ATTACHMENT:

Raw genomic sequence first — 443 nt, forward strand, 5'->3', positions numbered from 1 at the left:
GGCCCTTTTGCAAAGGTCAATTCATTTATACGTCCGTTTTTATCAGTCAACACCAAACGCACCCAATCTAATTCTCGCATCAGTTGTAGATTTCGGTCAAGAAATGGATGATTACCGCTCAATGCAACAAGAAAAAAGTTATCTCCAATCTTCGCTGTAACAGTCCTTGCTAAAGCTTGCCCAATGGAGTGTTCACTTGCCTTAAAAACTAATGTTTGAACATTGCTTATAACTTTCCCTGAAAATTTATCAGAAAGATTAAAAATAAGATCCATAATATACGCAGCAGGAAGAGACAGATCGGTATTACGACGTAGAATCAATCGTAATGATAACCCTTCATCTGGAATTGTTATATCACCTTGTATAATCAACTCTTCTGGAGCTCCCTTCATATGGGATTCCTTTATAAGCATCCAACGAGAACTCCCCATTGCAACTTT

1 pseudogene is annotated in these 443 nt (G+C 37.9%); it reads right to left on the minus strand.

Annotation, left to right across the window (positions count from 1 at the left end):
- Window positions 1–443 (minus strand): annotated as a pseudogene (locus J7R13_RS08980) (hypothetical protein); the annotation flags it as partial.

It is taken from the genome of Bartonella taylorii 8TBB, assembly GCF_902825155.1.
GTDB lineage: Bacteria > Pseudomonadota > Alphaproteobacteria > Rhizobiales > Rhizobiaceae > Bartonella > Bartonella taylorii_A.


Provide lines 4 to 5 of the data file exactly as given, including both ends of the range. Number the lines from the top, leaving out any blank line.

Annotation, left to right across the window (positions count from 1 at the left end):
- Window positions 1–443 (minus strand): annotated as a pseudogene (locus J7R13_RS08980) (hypothetical protein); the annotation flags it as partial.